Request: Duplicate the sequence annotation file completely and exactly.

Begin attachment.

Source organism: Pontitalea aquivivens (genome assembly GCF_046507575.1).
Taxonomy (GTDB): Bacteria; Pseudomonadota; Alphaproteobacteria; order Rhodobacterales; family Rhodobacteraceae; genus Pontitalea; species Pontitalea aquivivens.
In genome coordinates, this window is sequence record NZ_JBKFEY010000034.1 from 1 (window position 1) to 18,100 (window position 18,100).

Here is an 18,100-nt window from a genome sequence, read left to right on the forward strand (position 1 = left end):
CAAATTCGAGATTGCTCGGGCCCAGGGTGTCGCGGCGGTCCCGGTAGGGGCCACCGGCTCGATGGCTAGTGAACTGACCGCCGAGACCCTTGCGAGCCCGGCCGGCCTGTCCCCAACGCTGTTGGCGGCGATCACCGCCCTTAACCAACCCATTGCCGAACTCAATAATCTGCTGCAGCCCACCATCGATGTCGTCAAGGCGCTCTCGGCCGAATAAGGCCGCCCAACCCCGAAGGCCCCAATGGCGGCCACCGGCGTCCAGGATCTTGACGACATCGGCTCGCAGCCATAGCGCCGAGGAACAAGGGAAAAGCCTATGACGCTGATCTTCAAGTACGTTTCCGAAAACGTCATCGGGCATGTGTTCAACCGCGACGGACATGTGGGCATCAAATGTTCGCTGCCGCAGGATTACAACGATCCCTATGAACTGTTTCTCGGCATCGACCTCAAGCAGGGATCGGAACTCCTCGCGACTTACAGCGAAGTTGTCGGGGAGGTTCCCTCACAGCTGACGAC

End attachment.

Source organism: Pontitalea aquivivens (genome assembly GCF_046507575.1).
Taxonomy (GTDB): Bacteria; Pseudomonadota; Alphaproteobacteria; order Rhodobacterales; family Rhodobacteraceae; genus Pontitalea; species Pontitalea aquivivens.
In genome coordinates, this window is sequence record NZ_JBKFEY010000034.1 from 1 (window position 1) to 18,100 (window position 18,100).

Here is an 18,100-nt window from a genome sequence, read left to right on the forward strand (position 1 = left end):
CAAATTCGAGATTGCTCGGGCCCAGGGTGTCGCGGCGGTCCCGGTAGGGGCCACCGGCTCGATGGCTAGTGAACTGACCGCCGAGACCCTTGCGAGCCCGGCCGGCCTGTCCCCAACGCTGTTGGCGGCGATCACCGCCCTTAACCAACCCATTGCCGAACTCAATAATCTGCTGCAGCCCACCATCGATGTCGTCAAGGCGCTCTCGGCCGAATAAGGCCGCCCAACCCCGAAGGCCCCAATGGCGGCCACCGGCGTCCAGGATCTTGACGACATCGGCTCGCAGCCATAGCGCCGAGGAACAAGGGAAAAGCCTATGACGCTGATCTTCAAGTACGTTTCCGAAAACGTCATCGGGCATGTGTTCAACCGCGACGGACATGTGGGCATCAAATGTTCGCTGCCGCAGGATTACAACGATCCCTATGAACTGTTTCTCGGCATCGACCTCAAGCAGGGATCGGAACTCCTCGCGACTTACAGCGAAGTTGTCGGGGAGGTTCCCTCACAGCTGACGAC